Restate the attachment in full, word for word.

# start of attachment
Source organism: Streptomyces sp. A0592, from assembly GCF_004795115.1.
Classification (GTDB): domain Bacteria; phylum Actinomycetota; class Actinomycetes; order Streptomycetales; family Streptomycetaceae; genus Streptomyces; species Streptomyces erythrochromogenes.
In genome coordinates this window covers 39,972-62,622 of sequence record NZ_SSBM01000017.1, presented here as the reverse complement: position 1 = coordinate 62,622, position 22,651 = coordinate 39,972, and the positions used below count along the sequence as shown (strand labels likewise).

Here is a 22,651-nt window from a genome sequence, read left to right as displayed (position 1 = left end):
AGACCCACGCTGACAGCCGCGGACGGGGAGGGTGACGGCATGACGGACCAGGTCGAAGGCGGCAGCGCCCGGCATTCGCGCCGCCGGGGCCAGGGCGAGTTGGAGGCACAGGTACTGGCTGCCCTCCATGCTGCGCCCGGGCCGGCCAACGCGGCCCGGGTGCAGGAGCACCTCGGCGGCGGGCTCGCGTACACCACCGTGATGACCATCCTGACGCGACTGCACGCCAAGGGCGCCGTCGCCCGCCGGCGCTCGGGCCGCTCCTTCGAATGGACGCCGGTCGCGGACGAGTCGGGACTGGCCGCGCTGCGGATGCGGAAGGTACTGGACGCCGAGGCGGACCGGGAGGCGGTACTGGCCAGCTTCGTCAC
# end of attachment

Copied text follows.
Source organism: Streptomyces sp. A0592, from assembly GCF_004795115.1.
Classification (GTDB): domain Bacteria; phylum Actinomycetota; class Actinomycetes; order Streptomycetales; family Streptomycetaceae; genus Streptomyces; species Streptomyces erythrochromogenes.
In genome coordinates this window covers 39,972-62,622 of sequence record NZ_SSBM01000017.1, presented here as the reverse complement: position 1 = coordinate 62,622, position 22,651 = coordinate 39,972, and the positions used below count along the sequence as shown (strand labels likewise).

Here is a 22,651-nt window from a genome sequence, read left to right as displayed (position 1 = left end):
AGACCCACGCTGACAGCCGCGGACGGGGAGGGTGACGGCATGACGGACCAGGTCGAAGGCGGCAGCGCCCGGCATTCGCGCCGCCGGGGCCAGGGCGAGTTGGAGGCACAGGTACTGGCTGCCCTCCATGCTGCGCCCGGGCCGGCCAACGCGGCCCGGGTGCAGGAGCACCTCGGCGGCGGGCTCGCGTACACCACCGTGATGACCATCCTGACGCGACTGCACGCCAAGGGCGCCGTCGCCCGCCGGCGCTCGGGCCGCTCCTTCGAATGGACGCCGGTCGCGGACGAGTCGGGACTGGCCGCGCTGCGGATGCGGAAGGTACTGGACGCCGAGGCGGACCGGGAGGCGGTACTGGCCAGCTTCGTCAC